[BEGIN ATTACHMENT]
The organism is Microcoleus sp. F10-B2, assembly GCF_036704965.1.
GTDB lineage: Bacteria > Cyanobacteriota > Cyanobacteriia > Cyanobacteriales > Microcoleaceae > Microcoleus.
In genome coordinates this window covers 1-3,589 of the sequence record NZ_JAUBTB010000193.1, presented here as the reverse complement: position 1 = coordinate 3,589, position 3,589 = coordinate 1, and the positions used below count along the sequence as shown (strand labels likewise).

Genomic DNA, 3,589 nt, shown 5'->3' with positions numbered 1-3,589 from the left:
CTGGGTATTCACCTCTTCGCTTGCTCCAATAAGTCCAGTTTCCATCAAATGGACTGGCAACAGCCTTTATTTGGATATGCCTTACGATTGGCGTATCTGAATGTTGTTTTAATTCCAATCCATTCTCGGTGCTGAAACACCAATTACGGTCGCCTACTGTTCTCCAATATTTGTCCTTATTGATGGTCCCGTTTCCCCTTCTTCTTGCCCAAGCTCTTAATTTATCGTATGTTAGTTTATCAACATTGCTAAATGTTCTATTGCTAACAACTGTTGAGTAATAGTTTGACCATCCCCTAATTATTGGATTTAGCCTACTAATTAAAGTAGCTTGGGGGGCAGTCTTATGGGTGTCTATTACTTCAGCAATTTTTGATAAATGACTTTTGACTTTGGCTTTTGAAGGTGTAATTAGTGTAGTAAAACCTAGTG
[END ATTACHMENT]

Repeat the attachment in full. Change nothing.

The organism is Microcoleus sp. F10-B2, assembly GCF_036704965.1.
GTDB lineage: Bacteria > Cyanobacteriota > Cyanobacteriia > Cyanobacteriales > Microcoleaceae > Microcoleus.
In genome coordinates this window covers 1-3,589 of the sequence record NZ_JAUBTB010000193.1, presented here as the reverse complement: position 1 = coordinate 3,589, position 3,589 = coordinate 1, and the positions used below count along the sequence as shown (strand labels likewise).

Genomic DNA, 3,589 nt, shown 5'->3' with positions numbered 1-3,589 from the left:
CTGGGTATTCACCTCTTCGCTTGCTCCAATAAGTCCAGTTTCCATCAAATGGACTGGCAACAGCCTTTATTTGGATATGCCTTACGATTGGCGTATCTGAATGTTGTTTTAATTCCAATCCATTCTCGGTGCTGAAACACCAATTACGGTCGCCTACTGTTCTCCAATATTTGTCCTTATTGATGGTCCCGTTTCCCCTTCTTCTTGCCCAAGCTCTTAATTTATCGTATGTTAGTTTATCAACATTGCTAAATGTTCTATTGCTAACAACTGTTGAGTAATAGTTTGACCATCCCCTAATTATTGGATTTAGCCTACTAATTAAAGTAGCTTGGGGGGCAGTCTTATGGGTGTCTATTACTTCAGCAATTTTTGATAAATGACTTTTGACTTTGGCTTTTGAAGGTGTAATTAGTGTAGTAAAACCTAGTG